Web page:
Barn with tin roof, Pocahontas County, West Virginia, photographed by Harry Hunt
Mining means strong families. With each wave of news about the tragic events at the Upper Big Branch mine in Montcoal, West Virginia, emphasis was on the work that miners do to support their spouses, childrenâ€their families. When asked about the dangers of mining, Jessica Reed, a coal miner’s daughter said:
“I think it’s just one of those things where you just kind of have it in the back of your mind, but you don’t think anything is going to happen until it does. It’s not one of those professions that you can think about the dangers all the time, cause it’s just a way that you make a living. It’s a way to put your food on your table.
Reed went on to remember her father:
“My dad done it for 27 years, and we didn’t think like that. I didn’t ever think, well, when he went out to do a mine shift that he wasn’t coming back. He was going to work.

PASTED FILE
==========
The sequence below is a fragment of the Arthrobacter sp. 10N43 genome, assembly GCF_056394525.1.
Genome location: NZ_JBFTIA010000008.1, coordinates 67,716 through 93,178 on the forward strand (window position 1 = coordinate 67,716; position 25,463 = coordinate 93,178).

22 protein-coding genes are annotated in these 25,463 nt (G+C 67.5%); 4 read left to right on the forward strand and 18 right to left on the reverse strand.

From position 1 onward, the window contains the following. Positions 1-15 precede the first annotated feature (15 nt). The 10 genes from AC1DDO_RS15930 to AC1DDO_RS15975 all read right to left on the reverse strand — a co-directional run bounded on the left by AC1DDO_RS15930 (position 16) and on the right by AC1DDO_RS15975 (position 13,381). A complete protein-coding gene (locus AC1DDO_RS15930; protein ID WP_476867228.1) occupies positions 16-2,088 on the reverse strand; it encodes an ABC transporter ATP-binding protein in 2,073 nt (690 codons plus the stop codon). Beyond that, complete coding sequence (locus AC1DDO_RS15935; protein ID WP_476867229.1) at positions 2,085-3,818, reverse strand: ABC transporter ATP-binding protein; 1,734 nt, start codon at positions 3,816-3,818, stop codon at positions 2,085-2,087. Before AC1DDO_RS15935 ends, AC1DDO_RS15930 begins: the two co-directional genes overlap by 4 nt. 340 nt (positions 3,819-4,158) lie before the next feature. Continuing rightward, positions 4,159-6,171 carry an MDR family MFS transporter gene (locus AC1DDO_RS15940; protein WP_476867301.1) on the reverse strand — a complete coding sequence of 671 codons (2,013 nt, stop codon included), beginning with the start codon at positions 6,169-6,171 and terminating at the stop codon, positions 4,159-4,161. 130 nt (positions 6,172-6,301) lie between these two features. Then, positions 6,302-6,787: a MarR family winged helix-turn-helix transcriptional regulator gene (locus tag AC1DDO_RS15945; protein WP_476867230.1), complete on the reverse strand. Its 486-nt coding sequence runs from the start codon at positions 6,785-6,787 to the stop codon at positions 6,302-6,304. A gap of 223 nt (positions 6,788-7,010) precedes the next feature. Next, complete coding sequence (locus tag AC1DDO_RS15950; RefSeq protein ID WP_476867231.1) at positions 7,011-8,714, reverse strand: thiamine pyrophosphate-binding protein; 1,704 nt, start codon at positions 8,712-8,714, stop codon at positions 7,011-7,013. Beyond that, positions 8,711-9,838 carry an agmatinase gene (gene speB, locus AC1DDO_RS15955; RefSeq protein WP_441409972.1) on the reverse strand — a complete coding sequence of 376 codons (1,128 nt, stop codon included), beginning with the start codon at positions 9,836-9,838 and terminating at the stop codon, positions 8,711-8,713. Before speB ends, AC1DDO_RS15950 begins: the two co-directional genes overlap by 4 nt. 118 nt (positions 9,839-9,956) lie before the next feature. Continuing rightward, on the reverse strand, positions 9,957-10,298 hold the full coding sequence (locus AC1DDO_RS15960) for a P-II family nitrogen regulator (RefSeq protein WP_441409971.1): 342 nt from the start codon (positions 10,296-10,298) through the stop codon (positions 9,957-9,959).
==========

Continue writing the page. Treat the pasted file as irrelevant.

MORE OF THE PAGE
On April 9, the mine’s refuge chambers, which are big metal boxes that are airtight and sealed off, were discovered empty. Four missing miners were hoped to be found in these survival-equipped containers.
What the 29 miners did and why they did it were to fill their homes with necessities and comforts. Their work defined themselves and their loved ones. Reed expressed that the “coal mines keep West Virginia running. The miners’ dedication are rooted in the precious foundations of family and workâ€two major parts of life that serve each other and keep the heart running.